Chronicle May 2010 | Chronicle July 2010


June 2010

Dear friends, it’s a June evening and I’m about to step out into our little garden in the south of Stockholm. It’s 10 o’clock and I’ve got my umbrella with me as protection against the drizzle. A bit of rain, not too much. Early summer has arrived here in Stockholm. Many plants that have been in bloom are now past their best, which leads me to the thought that we must treasure each moment in life, we must make the best of life – enjoy to the full all that surrounds us, plants and people, and be grateful for them.

The lushness of our garden is quite impressive. The garden is at its most glorious just now, at the beginning of June. I have in mind the rhododendrons, the red poppies, and the alliums, which we have in profusion. To my mind, alliums are very underrated in Sweden. I think people should plant lots of them, many more than they tend to do; one usually sees mere a handful in a garden, if at all. Not only do they produce fantastic flowers and have a wonderful structure when the frost arrives, but also they’re not eaten by deer – an important consideration in many parts of Sweden, and certainly where we live. So three cheers for alliums! We have about 1,000 – many of them in the fruit garden together with the poppies, gently waving in the breeze beneath the trees.

And then there are my wonderful, beloved Yukashimanum rhododendrons that are now in bloom. And, for that matter, there’s absolutely nothing wrong with the humble cow-parsley (Anthriscus sylvestris). Okay, it might be regarded as a weed, but what is a weed anyway? One person’s weed is another person’s wild flower. Many weeds are very lovely, so take care not to uproot too many – keep them in check by all means, but be aware of the wonderful contribution they can make to a garden. So go carefully around your garden or your patch and ask yourself – aren’t many of these so-called weeds actually very beautiful? The answer is clear: absolutely.

Yes, so much is happening right now. The gold-coloured azaleas, Azalea Luteum, one of the world’s oldest species of azalea, are now flowering to perfection and spreading their heady scent.  They’re located quite close to the goldfish pond, and looking down in the pond I see that the fish have came to life and are swimming around, the water lilies are coming up... yes, so much is happening. The pond is alive.

To be sure, a life can come to an end, but at the same time there is so much life all around. Those who know me know will understand what I’m talking about; at the moment I’m going through a very difficult period of loss and sorrow, but I feel that in the midst of my mourning the garden provides me with something extra – it gives me strength, a life force. It might sound strange to express myself in this way, but I really mean it. I believe that, quite simply, plants and nature provide strength, and I hope that everyone has the opportunity to feel the power that nature and flora can create.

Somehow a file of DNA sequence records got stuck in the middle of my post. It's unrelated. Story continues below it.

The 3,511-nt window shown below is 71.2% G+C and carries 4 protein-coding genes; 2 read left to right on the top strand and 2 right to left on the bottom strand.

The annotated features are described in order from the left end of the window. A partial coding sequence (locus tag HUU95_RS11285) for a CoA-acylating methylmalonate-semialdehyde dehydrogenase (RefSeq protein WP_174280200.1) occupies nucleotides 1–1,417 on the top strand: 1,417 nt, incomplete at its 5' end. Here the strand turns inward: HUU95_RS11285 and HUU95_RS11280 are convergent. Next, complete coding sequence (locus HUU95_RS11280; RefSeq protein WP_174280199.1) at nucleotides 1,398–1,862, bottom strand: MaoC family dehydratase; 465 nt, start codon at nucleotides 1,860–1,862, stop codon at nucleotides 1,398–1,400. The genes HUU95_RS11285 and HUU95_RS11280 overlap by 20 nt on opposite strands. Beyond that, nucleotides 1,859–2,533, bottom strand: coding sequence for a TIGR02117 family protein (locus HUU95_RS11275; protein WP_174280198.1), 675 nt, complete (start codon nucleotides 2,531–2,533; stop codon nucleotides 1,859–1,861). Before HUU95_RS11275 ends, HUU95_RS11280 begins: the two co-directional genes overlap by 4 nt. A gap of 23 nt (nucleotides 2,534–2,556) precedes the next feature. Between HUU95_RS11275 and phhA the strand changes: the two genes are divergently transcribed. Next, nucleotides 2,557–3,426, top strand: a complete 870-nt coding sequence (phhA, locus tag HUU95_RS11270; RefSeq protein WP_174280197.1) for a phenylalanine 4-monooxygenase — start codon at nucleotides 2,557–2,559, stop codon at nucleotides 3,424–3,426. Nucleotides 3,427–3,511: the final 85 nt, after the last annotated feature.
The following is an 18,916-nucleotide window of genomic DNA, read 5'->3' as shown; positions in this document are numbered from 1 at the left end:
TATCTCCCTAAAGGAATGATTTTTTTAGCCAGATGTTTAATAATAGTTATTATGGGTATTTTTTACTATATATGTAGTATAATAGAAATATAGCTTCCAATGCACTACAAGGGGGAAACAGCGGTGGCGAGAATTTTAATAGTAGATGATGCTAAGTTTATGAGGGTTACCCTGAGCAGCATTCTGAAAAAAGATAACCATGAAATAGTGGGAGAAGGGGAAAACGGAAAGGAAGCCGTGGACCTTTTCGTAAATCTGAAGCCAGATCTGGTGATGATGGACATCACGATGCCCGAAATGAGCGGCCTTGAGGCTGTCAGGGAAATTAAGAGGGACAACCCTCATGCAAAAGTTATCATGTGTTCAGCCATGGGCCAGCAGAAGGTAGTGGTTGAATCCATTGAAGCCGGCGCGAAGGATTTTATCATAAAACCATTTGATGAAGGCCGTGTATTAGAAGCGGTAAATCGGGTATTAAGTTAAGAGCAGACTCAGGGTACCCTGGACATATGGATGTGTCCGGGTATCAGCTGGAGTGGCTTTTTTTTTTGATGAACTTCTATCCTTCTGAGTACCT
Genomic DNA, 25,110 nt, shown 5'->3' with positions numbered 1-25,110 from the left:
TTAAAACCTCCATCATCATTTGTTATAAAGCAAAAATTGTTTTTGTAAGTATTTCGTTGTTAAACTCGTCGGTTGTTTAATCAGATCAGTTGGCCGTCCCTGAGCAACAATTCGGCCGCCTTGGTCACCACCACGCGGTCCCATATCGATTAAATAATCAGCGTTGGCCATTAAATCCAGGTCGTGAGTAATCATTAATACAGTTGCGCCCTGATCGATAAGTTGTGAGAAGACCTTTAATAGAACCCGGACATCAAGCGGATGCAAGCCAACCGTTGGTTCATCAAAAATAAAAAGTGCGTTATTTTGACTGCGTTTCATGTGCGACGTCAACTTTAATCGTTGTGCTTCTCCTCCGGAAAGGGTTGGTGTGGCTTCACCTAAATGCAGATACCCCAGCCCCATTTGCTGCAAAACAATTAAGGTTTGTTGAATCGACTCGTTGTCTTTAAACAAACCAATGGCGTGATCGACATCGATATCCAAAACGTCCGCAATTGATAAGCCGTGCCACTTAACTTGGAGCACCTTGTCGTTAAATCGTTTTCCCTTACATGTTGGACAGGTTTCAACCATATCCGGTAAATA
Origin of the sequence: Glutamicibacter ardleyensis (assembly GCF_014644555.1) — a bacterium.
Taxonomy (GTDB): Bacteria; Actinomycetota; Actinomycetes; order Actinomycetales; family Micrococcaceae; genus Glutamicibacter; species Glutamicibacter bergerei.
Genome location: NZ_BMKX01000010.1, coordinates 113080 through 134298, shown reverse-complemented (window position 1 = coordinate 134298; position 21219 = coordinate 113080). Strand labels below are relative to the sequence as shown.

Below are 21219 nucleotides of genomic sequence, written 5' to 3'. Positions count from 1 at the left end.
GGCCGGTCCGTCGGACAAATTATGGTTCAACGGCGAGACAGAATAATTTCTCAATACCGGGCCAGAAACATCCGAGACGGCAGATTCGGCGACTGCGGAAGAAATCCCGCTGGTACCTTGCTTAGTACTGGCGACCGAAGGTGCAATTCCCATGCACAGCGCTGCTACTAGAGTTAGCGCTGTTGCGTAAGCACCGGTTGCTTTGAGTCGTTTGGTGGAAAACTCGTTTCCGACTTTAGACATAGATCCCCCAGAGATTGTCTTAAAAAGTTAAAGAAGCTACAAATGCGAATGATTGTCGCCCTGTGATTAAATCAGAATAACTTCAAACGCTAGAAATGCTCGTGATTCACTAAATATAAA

The late-blooming tulips are still in flower. When planting tulips, it’s worthwhile considering the time perspective, namely early blooming and late blooming. If you think along those lines, it’s possible to have tulips in the garden for some two and a half months – that’s quite a long time. Begin with the botanical tulips and end with a flourish with the lily-flowered tulips, such as White Triumphator, which have a unique shape inasmuch as the blossom resembles a lily.

I’m now looking out over the fruit garden here at A Gentleman’s Garden and spread before me is a canopy of red poppies, purple alliums and white tulips and, stunning though the sight is, the thought occurs to me: “Just think of what’s to come”. Because if you’re a step ahead in your planning and planting, there’s always something new to look forward to. June is now here and the apple, pear and plum trees have bloomed over, but now the hawthorn is putting on a magnificent display. I love the hawthorn because of its wonderful flowering and the fantastic berries that are such a valuable source of nourishment for all the small birds later in the winter.   

Beloved garden, there’s so much to bear in mind and think about, but a garden can’t just lie still – you’ve got to tend it and be grateful for what one has. A life is a life, even in a garden.

The rain is now pouring down and I’m soaking wet, including shoes and socks!!!

Little garden, beloved garden, thank you for the strength you’re giving me just now.

Take care, all you garden people, and plant, plant and plant! Life must go on, it’s the most wonderful thing we have, and we’ve got to go on. Enjoy the greenery and lushness of the garden and nature.


A Gentleman Gardener